Tesco offers car discounts to cardholders
Tesco Clubcard customers can use up to £2,000 of their Tesco Clubcard vouchers towards the purchase of a new car.
The retailer has formed an exclusive arrangement with car retailer Inchcape, enabling tokens to be used as part payment for a Ford, Toyota or Volkswagen model through Inchcape, the UK’s second largest franchise dealer with 126 Retail Centres.
Steve Archer, director of innovation and strategy for Inchcape UK, said: “The specific discounts vary from manufacturer to manufacturer and from model to model but at launch of the partnership they are up to £2,000 worth of tokens off the price of a Ford and £1,000 worth of tokens off the price of a Toyota or a Volkswagen.
“For any Clubcard holder in the market for a new car it makes absolute financial sense to use the vouchers as part-payment towards a new car.”
Tesco Clubcard holders are able to exchange every £10 in Clubcard vouchers for £20 worth of rewards tokens, which they can then use to buy a wide cross-section of goods and services through the supermarket’s partners.
The exact makes and models available through the exclusive Tesco-Inchcape partnership will vary, but at the launch of the partnership available cars include: the Ford Ka, Ford Fiesta, Ford Focus and Ford Mondeo; Toyota Aygo and Toyota Yaris; Volkswagen Polo, Volkswagen Golf and Volkswagen Golf Plus.
Archer added that models available under the Clubcard scheme will change regularly and in the future we will look to expand the programme to include more models and more manufacturers. He said: “With fifteen million Clubcard holders we are hoping to sell thousands of new cars in the coming months.”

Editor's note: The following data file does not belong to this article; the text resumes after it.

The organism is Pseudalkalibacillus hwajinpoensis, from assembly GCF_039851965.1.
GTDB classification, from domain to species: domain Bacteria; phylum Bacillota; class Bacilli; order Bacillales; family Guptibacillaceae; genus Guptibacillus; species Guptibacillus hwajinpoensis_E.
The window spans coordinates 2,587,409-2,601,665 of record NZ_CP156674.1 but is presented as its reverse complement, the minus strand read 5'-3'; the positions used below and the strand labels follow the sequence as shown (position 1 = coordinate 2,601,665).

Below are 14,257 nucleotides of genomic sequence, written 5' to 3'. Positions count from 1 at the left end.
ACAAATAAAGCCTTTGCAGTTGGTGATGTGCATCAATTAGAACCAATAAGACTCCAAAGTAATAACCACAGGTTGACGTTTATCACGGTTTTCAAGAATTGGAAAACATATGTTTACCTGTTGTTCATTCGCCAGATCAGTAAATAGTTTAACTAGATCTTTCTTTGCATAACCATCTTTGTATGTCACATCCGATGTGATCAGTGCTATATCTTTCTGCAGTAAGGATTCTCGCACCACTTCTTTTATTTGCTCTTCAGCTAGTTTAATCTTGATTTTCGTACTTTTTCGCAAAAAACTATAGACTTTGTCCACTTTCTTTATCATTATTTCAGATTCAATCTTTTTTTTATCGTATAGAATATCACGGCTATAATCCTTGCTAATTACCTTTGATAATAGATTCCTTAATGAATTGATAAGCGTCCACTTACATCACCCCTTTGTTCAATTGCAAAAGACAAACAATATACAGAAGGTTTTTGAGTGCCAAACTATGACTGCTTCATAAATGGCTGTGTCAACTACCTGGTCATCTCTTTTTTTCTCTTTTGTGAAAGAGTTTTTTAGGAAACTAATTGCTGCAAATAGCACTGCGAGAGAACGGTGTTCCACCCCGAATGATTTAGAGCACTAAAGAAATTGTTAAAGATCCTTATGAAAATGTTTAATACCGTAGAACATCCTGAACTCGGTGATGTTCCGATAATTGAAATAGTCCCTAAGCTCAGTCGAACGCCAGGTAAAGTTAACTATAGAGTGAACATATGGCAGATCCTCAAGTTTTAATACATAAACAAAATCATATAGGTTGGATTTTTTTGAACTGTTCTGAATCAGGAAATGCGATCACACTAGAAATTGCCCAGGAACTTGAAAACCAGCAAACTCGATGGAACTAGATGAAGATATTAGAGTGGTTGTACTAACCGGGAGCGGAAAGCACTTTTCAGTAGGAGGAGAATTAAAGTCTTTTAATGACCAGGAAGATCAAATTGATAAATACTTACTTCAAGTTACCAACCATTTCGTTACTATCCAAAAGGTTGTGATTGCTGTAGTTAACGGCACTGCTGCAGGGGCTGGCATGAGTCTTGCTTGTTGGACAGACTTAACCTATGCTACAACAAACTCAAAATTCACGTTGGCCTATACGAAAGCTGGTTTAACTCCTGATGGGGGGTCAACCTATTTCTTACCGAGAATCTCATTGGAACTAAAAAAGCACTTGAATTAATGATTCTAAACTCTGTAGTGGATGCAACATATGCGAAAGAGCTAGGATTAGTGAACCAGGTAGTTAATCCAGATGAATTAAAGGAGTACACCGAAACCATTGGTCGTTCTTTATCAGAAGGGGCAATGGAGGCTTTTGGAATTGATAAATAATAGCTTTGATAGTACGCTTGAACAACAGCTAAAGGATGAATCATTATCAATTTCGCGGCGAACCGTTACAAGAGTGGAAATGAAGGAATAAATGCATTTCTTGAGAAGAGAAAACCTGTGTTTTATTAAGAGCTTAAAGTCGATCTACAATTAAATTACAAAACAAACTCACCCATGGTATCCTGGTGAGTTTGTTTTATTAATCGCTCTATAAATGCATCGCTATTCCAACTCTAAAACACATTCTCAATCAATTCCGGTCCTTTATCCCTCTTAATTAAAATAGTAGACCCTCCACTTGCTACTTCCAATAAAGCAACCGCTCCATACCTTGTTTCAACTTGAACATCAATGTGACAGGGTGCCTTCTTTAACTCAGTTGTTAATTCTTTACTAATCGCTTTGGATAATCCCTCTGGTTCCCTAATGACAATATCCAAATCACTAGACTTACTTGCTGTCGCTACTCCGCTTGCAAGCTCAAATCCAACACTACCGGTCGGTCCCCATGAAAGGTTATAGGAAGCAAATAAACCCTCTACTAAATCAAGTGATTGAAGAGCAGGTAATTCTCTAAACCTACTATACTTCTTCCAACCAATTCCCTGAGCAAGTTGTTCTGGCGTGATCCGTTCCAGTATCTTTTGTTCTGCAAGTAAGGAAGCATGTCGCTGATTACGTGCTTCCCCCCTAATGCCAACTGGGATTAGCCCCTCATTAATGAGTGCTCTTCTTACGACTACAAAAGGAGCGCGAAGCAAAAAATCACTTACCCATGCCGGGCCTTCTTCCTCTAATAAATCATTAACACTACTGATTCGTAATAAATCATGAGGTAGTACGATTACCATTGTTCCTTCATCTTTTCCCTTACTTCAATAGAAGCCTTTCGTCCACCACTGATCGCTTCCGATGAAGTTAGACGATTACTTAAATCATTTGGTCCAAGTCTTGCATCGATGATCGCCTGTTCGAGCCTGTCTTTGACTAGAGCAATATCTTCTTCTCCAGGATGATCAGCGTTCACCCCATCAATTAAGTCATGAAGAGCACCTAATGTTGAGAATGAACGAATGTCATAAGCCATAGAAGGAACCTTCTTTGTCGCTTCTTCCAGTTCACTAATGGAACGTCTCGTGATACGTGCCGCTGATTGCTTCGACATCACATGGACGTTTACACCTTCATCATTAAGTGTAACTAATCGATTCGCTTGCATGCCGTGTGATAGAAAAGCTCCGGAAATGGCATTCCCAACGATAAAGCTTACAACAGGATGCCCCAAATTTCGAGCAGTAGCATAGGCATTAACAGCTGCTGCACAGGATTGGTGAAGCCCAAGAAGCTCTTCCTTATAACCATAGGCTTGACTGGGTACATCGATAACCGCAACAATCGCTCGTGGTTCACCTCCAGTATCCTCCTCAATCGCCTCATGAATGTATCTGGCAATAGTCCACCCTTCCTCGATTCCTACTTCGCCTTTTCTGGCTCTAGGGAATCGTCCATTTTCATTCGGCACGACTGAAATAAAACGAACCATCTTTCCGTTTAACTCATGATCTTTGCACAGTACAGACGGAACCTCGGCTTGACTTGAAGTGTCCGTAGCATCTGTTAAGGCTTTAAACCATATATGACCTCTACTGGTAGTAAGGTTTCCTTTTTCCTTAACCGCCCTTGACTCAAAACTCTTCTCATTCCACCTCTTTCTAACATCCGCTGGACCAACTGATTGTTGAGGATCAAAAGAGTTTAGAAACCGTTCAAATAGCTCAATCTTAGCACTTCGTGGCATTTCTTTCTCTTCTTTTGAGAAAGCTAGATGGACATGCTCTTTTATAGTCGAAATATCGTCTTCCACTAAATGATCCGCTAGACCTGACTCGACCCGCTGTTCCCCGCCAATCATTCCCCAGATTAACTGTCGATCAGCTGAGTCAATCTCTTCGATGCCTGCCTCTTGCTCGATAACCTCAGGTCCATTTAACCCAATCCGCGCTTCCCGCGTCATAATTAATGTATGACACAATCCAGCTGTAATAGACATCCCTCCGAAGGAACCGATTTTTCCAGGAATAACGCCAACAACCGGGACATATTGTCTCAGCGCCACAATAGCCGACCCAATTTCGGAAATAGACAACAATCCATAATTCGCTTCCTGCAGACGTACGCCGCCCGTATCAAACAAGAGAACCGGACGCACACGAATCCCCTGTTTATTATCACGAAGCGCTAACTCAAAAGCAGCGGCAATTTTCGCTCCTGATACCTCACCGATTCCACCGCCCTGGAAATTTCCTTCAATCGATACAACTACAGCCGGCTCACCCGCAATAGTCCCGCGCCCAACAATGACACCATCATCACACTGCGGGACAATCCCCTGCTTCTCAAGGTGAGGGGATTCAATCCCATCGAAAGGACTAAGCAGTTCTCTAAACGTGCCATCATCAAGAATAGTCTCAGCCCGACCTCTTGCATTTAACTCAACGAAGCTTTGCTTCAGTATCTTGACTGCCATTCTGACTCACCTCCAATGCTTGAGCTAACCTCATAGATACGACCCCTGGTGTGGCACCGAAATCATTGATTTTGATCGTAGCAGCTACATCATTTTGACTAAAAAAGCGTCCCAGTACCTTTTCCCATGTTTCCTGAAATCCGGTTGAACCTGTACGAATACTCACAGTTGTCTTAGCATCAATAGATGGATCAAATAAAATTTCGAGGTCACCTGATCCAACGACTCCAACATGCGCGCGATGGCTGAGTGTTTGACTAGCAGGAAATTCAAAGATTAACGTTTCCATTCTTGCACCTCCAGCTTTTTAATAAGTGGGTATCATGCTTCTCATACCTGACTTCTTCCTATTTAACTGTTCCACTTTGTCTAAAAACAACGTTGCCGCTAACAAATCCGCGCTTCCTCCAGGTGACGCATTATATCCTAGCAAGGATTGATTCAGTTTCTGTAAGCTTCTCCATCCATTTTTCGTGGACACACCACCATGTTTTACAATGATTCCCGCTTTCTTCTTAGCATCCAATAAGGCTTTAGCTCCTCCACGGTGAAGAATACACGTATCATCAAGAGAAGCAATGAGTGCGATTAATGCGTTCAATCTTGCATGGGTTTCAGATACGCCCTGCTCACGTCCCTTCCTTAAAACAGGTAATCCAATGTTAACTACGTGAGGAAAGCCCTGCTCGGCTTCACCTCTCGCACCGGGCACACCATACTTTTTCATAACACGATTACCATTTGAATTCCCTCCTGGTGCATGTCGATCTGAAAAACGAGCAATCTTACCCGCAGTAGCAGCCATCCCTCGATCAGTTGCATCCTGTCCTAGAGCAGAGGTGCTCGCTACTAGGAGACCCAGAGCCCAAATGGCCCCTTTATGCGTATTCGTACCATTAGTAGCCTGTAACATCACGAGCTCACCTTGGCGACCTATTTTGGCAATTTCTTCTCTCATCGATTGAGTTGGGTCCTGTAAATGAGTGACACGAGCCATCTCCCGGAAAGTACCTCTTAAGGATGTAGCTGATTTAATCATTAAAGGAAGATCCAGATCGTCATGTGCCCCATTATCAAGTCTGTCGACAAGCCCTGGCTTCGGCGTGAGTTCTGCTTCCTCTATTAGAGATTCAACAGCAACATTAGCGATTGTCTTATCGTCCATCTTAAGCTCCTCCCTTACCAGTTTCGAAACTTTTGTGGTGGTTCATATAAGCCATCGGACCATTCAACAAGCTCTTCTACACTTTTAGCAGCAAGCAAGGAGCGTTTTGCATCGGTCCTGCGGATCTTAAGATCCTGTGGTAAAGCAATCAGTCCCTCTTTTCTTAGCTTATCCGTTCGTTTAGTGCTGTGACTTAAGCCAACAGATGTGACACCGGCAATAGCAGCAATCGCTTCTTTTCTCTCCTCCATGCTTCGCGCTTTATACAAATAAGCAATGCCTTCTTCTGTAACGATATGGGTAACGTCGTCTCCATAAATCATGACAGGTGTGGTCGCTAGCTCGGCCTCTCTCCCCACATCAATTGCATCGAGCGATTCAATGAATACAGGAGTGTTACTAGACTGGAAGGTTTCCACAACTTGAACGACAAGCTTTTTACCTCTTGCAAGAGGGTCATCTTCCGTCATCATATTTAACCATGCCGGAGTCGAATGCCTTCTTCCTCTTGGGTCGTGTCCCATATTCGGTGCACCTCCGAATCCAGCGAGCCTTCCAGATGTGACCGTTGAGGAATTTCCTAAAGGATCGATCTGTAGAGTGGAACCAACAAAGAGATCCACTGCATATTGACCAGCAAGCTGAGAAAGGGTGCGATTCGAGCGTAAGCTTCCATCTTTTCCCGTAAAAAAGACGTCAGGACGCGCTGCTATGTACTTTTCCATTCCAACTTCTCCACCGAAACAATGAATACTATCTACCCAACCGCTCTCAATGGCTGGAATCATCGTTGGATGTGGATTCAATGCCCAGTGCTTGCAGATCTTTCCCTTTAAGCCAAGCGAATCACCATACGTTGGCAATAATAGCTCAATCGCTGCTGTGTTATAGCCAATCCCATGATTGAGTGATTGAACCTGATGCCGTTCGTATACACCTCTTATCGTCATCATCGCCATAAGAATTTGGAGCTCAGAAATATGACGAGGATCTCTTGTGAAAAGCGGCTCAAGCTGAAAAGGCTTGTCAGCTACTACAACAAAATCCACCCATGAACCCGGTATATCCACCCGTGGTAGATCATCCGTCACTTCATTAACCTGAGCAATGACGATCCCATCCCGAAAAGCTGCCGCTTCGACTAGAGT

Loyalty Magazine Comment
Tesco Clubcard holders are able to exchange every £10 in Clubcard vouchers for £20 worth of rewards tokens, which they can then use to buy a wide cross-section of goods and services through the supermarket’s partners. This makes partner offers very good sense for the reward saver. But there is a problem with the current mode of presentation, which is by paper voucher if the rewards on offer are increasingly going to call for long term collection.
Saving £2,000 of paper rewards tokens is unwieldy and difficult. Tesco maintains that people enjoy saving the vouchers which are touchy/feely, rather than virtual electronic saving onto a card. So is Tesco likely to change its mind if it is to embark on more big ticket reward items such as their car discount?
To change the entire principles of the Tesco programme, which relies heavily on the customer mailing, the enticing money off vouchers, and the actual reward tokens would be a major change to the scheme.
Half-way house solution
Loyalty Magazine thinks it has the answer. Would a half way house solution be to offer customers the equivalent of a prepaid card, which could be loaded with vouchers for those customers who wished to organize their saving? The technology exists to enable Tesco to keep track of customers’ prepaid voucher accounts, so in the event of anyone losing their card, the balance could be reimbursed.